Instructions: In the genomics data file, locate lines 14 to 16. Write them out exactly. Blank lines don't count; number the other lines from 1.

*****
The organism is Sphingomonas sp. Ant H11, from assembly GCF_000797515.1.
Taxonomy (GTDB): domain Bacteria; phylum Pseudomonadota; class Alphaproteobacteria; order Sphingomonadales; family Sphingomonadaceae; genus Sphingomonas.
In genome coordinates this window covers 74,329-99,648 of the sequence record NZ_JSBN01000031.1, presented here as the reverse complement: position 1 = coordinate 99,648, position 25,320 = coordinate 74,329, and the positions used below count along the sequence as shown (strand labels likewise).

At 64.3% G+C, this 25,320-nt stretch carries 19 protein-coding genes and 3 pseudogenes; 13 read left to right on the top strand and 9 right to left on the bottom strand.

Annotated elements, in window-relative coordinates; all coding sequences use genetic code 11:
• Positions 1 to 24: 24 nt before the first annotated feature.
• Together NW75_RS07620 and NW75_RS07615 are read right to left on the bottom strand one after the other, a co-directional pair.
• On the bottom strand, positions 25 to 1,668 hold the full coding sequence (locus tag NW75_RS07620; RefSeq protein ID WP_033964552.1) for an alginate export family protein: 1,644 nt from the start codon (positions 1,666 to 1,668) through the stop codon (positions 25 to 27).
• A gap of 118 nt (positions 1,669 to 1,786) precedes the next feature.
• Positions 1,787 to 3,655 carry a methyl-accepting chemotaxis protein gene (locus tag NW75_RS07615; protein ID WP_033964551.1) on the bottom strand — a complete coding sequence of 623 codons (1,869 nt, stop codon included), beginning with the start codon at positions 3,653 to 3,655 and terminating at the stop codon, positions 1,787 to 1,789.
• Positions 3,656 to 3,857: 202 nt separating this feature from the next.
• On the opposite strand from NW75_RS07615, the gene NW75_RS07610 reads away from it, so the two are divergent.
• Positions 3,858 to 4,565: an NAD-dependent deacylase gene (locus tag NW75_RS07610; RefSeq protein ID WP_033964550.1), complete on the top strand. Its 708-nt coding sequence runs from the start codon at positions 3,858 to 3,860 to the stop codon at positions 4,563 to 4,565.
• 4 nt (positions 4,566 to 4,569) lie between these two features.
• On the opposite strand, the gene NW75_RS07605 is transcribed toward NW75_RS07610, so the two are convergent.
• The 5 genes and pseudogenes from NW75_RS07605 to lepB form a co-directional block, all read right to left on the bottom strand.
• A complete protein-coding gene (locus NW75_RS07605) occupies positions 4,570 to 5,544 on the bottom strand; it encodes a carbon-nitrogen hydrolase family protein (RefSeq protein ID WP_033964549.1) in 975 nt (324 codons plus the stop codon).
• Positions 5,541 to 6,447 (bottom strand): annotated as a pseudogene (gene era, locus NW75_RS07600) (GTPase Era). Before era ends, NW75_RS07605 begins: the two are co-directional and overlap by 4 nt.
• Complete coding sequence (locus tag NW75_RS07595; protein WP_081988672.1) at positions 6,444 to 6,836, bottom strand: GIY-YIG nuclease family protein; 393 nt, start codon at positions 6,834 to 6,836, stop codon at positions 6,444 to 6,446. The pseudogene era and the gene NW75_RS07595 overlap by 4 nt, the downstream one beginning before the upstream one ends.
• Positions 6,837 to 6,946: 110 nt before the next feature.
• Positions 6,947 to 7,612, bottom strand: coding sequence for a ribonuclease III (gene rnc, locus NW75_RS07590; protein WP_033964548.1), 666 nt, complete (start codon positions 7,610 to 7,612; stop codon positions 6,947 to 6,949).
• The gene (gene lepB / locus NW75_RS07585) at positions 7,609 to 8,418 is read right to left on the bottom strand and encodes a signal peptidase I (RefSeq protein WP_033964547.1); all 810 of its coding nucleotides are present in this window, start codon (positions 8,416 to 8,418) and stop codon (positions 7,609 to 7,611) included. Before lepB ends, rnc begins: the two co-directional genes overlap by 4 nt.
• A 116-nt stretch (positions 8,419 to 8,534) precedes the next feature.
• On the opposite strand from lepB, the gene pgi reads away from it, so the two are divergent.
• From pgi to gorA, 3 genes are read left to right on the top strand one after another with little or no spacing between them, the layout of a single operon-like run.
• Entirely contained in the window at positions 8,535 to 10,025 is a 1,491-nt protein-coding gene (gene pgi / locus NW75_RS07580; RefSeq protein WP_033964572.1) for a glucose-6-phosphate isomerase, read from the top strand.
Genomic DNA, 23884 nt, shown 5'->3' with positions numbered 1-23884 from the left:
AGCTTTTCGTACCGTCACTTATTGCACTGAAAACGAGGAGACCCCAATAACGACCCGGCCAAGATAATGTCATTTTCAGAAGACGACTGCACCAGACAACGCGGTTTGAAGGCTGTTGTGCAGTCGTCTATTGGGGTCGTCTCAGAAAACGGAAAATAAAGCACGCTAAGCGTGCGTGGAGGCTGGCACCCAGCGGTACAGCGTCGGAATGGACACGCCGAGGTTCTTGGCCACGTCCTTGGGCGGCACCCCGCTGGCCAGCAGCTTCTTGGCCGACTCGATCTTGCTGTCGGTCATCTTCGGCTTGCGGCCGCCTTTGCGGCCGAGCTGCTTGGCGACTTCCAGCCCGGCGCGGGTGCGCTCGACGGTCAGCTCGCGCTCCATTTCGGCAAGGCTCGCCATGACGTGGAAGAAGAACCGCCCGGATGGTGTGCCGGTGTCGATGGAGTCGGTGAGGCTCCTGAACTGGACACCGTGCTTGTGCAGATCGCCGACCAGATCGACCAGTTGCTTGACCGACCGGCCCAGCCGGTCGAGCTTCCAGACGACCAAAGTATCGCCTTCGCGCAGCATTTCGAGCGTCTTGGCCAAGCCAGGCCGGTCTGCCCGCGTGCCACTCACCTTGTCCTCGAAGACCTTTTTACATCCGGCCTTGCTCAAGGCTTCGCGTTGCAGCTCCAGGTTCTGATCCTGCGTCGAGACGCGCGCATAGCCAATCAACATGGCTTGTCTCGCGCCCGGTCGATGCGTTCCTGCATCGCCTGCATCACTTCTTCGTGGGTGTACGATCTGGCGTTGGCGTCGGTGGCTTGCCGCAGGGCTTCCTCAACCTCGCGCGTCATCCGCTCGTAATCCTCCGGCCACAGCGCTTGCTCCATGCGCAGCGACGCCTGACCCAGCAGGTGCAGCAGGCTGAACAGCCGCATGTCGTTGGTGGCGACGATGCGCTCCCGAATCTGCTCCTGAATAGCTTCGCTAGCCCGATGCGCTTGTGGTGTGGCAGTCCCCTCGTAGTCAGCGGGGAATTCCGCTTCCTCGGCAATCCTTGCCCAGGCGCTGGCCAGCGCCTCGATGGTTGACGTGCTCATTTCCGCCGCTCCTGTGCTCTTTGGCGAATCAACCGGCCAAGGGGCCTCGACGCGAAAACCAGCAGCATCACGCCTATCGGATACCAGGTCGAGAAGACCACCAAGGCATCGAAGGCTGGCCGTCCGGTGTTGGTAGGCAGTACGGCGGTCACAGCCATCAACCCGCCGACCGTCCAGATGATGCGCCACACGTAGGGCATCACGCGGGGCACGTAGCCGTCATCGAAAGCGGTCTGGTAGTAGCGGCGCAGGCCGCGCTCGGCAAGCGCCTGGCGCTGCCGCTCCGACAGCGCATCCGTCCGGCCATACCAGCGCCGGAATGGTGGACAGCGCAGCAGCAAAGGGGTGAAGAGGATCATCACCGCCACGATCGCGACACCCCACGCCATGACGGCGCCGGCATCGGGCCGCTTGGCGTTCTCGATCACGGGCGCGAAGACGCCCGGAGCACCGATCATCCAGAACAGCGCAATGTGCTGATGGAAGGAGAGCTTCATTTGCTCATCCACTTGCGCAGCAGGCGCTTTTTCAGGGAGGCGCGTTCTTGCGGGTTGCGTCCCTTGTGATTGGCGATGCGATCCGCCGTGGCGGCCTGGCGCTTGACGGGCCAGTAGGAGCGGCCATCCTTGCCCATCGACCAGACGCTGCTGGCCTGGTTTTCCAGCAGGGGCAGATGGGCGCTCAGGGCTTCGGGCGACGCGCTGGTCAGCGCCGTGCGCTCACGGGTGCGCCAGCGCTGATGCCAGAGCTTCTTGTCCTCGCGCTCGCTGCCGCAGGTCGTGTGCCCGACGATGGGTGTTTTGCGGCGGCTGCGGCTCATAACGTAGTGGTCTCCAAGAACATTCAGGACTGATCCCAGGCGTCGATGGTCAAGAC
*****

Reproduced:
• 4 nt (positions 4,566 to 4,569) lie between these two features.
• On the opposite strand, the gene NW75_RS07605 is transcribed toward NW75_RS07610, so the two are convergent.
• The 5 genes and pseudogenes from NW75_RS07605 to lepB form a co-directional block, all read right to left on the bottom strand.